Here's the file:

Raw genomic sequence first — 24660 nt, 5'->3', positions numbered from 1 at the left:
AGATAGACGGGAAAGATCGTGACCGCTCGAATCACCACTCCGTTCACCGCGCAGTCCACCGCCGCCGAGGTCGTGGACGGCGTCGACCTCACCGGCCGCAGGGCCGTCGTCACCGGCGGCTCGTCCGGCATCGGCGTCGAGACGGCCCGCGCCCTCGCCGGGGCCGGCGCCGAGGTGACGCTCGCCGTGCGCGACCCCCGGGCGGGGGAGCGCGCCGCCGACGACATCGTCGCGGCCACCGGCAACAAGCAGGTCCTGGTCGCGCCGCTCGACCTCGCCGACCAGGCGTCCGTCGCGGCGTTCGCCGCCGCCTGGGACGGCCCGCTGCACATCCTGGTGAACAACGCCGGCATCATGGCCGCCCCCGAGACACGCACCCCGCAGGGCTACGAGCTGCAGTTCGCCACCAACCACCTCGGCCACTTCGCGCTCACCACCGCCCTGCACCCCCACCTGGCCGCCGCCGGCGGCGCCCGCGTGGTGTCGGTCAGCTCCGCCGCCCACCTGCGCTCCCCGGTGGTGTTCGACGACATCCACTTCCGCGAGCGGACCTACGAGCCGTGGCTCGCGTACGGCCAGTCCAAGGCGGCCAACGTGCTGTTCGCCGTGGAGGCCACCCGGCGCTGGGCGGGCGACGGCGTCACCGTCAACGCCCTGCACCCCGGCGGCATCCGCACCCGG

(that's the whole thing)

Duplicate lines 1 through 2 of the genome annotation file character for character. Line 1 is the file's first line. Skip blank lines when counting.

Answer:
Raw genomic sequence first — 24660 nt, 5'->3', positions numbered from 1 at the left:
AGATAGACGGGAAAGATCGTGACCGCTCGAATCACCACTCCGTTCACCGCGCAGTCCACCGCCGCCGAGGTCGTGGACGGCGTCGACCTCACCGGCCGCAGGGCCGTCGTCACCGGCGGCTCGTCCGGCATCGGCGTCGAGACGGCCCGCGCCCTCGCCGGGGCCGGCGCCGAGGTGACGCTCGCCGTGCGCGACCCCCGGGCGGGGGAGCGCGCCGCCGACGACATCGTCGCGGCCACCGGCAACAAGCAGGTCCTGGTCGCGCCGCTCGACCTCGCCGACCAGGCGTCCGTCGCGGCGTTCGCCGCCGCCTGGGACGGCCCGCTGCACATCCTGGTGAACAACGCCGGCATCATGGCCGCCCCCGAGACACGCACCCCGCAGGGCTACGAGCTGCAGTTCGCCACCAACCACCTCGGCCACTTCGCGCTCACCACCGCCCTGCACCCCCACCTGGCCGCCGCCGGCGGCGCCCGCGTGGTGTCGGTCAGCTCCGCCGCCCACCTGCGCTCCCCGGTGGTGTTCGACGACATCCACTTCCGCGAGCGGACCTACGAGCCGTGGCTCGCGTACGGCCAGTCCAAGGCGGCCAACGTGCTGTTCGCCGTGGAGGCCACCCGGCGCTGGGCGGGCGACGGCGTCACCGTCAACGCCCTGCACCCCGGCGGCATCCGCACCCGG